JACKSONVILE, Fla. – Monday will mark one week since doctors and healthcare workers began receiving Pfizer’s COVID-19 vaccine. Out of the thousands of frontline workers to receive the vaccination nationwide, there were only six reports of anyone showing major allergic reactions.
Mohammed Reza, a Jacksonville infectious disease doctor who has helped keep News4Jax informed about the pandemic’s impacts locally, said he didn’t have any ill effects after receiving his shot on Thursday.
“It didn’t even feel like anything. The person vaccinated me and I was looking and talking and I turned around and he was already done,” Reza said. “The only side effect I have had, which is now gone ... a little soreness at the injection site. Other than that, nothing, which is fantastic. Overall, this was a breeze.”
He plans to get his second shot in 21 days as called for by Pfizer.
Reza said others have experienced nausea, vomiting, headache, soreness at the site of injection and low-grade fever after getting the vaccine.
“Symptoms tend to resolve after 48 hours,” Reza said.
But the doctor we’re relied on for advice over the last several months said being vaccinated doesn’t mean life goes back to normal right away.
“It’s very important for your viewers to understand: I will continue to wear the mask because the studies haven’t really looked at asymptomatic carriers transmitting the virus,” Reza said. “Like myself, I have received the vaccine, so I am, technically, especially after that second dose, protected from having severe COVID, requiring hospitalizations or death. But that does not preclude (that I could) carry the virus asymptomatically and transmit the virus to my coworkers, family members or patients. That’s why it’s so important to wear that mask, even after you get vaccinated.”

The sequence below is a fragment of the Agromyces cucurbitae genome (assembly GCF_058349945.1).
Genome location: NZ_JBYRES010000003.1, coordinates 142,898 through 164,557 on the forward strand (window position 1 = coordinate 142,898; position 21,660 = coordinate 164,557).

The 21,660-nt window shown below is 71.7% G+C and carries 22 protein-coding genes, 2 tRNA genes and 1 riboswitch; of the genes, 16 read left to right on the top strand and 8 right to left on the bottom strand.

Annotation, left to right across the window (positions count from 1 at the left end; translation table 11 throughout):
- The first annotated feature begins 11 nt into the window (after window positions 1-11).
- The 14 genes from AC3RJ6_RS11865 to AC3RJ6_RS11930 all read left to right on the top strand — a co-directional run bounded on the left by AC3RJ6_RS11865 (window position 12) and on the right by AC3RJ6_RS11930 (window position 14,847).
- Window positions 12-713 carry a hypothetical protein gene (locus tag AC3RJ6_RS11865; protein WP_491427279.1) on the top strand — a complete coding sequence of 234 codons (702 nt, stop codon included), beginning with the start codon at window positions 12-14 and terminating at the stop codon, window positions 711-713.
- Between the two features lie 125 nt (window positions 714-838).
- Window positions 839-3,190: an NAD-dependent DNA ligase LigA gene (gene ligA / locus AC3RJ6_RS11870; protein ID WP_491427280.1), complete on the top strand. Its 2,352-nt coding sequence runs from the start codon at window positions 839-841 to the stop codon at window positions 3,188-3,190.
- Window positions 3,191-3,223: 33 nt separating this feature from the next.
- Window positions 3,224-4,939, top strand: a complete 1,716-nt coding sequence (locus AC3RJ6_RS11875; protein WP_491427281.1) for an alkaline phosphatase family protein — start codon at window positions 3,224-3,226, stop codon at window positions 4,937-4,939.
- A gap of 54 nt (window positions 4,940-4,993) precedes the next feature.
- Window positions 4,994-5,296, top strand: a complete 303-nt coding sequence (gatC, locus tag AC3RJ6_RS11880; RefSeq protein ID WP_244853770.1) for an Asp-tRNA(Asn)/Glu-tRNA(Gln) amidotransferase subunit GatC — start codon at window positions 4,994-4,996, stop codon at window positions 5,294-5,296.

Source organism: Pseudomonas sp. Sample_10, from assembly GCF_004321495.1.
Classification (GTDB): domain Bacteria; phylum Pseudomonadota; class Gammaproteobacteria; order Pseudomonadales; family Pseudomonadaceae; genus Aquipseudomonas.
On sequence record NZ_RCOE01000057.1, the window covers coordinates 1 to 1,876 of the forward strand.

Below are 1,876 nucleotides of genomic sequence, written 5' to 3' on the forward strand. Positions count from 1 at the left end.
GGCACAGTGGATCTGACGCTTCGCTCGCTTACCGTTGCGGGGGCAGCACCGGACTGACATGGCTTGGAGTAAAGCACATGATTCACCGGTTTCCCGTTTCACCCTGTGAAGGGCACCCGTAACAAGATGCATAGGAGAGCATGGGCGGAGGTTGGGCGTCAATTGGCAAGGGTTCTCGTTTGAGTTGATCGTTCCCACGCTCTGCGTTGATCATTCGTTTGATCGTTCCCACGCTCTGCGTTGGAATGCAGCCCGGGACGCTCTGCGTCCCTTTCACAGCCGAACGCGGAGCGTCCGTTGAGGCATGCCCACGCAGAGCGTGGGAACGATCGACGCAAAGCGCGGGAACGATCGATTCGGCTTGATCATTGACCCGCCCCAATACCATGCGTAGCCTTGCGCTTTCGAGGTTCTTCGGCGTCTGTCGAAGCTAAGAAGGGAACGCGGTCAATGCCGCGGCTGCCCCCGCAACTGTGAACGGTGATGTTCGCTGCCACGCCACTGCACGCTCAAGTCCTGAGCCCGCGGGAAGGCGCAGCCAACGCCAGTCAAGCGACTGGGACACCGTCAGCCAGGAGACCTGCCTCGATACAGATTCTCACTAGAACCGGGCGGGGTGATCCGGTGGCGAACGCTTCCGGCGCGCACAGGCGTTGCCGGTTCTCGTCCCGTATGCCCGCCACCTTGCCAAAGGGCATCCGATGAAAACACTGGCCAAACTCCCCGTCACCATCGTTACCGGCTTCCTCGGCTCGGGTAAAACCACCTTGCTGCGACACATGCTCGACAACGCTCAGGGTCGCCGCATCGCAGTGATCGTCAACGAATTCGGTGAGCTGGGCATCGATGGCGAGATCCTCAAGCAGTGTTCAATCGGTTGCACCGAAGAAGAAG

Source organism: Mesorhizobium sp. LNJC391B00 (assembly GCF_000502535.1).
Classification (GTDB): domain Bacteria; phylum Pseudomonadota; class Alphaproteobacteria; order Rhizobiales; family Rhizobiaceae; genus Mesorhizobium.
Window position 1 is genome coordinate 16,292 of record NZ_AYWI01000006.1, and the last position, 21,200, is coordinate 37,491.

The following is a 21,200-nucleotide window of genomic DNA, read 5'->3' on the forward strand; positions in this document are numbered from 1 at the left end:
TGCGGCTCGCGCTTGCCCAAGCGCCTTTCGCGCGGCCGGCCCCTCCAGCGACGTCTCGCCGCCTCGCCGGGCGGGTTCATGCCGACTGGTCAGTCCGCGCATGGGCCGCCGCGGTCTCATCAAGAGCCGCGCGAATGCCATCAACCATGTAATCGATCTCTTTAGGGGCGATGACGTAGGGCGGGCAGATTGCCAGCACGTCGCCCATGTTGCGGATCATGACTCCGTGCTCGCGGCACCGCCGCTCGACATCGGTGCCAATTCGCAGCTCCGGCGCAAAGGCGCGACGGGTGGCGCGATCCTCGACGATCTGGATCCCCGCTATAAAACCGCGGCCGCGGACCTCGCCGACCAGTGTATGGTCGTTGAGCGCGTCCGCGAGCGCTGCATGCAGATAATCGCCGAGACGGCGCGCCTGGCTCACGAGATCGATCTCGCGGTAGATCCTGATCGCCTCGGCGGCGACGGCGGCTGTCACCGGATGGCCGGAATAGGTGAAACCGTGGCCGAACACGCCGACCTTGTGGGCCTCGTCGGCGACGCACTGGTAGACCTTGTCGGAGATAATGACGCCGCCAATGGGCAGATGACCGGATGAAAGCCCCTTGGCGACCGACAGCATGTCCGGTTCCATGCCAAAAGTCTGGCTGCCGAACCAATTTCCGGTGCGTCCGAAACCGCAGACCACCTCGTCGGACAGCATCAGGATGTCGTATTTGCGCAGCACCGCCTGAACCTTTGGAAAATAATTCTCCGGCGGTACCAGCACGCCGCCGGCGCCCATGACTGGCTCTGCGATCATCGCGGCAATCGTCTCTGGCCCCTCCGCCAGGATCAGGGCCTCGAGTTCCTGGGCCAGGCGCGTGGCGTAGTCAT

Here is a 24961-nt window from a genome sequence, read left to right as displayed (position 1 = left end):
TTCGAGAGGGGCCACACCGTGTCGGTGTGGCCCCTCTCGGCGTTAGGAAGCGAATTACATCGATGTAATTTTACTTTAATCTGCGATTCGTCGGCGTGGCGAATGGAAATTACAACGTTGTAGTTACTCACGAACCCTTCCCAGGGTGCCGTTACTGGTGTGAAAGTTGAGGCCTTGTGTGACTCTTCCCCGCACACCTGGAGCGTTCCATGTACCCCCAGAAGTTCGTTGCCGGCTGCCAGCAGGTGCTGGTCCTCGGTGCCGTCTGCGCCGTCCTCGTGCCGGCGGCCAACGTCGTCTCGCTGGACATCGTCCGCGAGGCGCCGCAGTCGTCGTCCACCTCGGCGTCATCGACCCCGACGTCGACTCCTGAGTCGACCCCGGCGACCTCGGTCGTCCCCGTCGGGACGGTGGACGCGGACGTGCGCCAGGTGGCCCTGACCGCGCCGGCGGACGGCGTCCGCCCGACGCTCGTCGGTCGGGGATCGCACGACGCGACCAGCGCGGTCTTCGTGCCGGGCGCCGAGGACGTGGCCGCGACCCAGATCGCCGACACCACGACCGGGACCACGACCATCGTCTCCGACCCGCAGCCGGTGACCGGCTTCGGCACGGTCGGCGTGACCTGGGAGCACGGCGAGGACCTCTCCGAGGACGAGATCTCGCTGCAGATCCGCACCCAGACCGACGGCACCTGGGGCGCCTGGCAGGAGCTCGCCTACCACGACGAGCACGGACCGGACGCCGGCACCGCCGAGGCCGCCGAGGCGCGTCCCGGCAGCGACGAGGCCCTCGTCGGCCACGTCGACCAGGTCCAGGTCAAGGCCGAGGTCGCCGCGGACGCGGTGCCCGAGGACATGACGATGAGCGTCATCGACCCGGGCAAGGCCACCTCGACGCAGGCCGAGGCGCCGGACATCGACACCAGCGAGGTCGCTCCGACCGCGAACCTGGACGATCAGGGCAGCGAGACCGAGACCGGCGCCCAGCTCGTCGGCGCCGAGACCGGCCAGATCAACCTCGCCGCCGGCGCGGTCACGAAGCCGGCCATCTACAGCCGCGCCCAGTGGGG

Reza said the work of our government is not over until the vast majority of Americans are vaccinated.
“It is monumental from a medical-scientific perspective to come up with a vaccine so effective and so quickly. This is what happens when you put the best minds in the world -- putting science first -- that is what happens. But the important part, Zac, is not that we have come up with the vaccine, now the vaccine needs to go into people’s arms.”